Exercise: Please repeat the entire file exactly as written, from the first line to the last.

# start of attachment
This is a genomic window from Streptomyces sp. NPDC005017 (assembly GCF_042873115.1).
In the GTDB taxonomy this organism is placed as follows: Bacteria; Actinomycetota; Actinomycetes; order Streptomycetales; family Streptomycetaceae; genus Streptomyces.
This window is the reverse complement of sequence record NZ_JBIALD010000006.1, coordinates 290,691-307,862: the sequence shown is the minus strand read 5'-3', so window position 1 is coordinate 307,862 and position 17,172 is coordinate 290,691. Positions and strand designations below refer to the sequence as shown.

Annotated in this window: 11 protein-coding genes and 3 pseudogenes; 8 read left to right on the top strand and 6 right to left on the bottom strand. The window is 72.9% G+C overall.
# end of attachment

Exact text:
This is a genomic window from Streptomyces sp. NPDC005017 (assembly GCF_042873115.1).
In the GTDB taxonomy this organism is placed as follows: Bacteria; Actinomycetota; Actinomycetes; order Streptomycetales; family Streptomycetaceae; genus Streptomyces.
This window is the reverse complement of sequence record NZ_JBIALD010000006.1, coordinates 290,691-307,862: the sequence shown is the minus strand read 5'-3', so window position 1 is coordinate 307,862 and position 17,172 is coordinate 290,691. Positions and strand designations below refer to the sequence as shown.

Annotated in this window: 11 protein-coding genes and 3 pseudogenes; 8 read left to right on the top strand and 6 right to left on the bottom strand. The window is 72.9% G+C overall.